Wednesday, November 2, 2011

Storms off the South Carolina coast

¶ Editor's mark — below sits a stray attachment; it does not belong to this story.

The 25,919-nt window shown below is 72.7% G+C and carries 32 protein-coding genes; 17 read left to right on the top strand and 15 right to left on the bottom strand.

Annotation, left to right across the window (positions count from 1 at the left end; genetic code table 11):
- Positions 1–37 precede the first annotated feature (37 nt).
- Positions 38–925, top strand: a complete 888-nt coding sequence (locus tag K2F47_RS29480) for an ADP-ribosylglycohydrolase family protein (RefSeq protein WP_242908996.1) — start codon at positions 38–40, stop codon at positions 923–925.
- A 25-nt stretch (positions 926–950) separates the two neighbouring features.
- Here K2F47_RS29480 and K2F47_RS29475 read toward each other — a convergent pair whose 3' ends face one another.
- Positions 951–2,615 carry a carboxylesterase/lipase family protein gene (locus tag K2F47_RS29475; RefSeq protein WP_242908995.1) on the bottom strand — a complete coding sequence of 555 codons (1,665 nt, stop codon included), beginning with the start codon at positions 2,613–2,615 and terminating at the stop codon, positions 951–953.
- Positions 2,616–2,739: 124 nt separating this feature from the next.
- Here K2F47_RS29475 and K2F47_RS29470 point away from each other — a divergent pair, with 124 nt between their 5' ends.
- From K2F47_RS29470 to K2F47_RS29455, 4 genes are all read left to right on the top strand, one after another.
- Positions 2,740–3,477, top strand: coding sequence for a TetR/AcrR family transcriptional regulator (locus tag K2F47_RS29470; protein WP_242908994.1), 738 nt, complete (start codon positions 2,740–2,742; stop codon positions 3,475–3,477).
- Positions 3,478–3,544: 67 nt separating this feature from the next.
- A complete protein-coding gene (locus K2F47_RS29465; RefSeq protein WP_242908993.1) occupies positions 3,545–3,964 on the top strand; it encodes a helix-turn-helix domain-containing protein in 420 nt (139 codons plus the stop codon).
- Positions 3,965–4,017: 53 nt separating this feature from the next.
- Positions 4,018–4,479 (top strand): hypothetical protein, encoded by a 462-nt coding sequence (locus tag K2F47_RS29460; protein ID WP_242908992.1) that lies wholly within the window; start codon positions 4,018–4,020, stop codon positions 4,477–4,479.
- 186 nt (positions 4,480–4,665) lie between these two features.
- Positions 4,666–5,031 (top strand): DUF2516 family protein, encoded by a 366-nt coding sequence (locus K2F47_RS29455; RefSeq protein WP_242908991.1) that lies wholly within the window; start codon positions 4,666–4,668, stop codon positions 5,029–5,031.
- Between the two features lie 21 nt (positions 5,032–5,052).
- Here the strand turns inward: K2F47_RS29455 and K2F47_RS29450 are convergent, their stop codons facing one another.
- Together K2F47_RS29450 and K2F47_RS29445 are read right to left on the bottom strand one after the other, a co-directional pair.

The morning of 3 November 1861 off the coast of Port Royal, SC was stormy, both literally and figuratively. The coast was still being brushed by the trailing remnants of a hurricane that had gone by over the past few days (post by Matt on 29 August), and the storm clouds of war were beginning to gather. After weathering the hurricane on their journey south from Hampton Roads, elements of the South Atlantic Blockading Squadron were assembling off Port Royal in preparation to take the anchorage for use as a base of operations. As detailed by Matt in that prior post, the expedition was beat up somewhat by the storm, but managed to make it through with relatively minimal loss of life and ships. The Army suffered the greater loss, in terms of ships carrying equipment and supplies and the failure to make the rendezvous of the small steamers which were to tow the surfboats loaded with soldiers to the beaches. Flag Officer Samuel F. DuPont arrived the afternoon of 3 November in the flagship USS Wabash, and during the day, other warships of the squadron and US Army transports carrying troops under the command of Gen. Thomas W. Sherman rendezvoused with the flagship. During this time they were being watched by Confederate soldiers in Forts Walker and Beauregard and by Flag Officer Josiah Tattnall of the Confederate Navy, with his “mosquito fleet.” The stage was set for the Battle of Port Royal to begin. Illustration source: US Naval History and Heritage Command.

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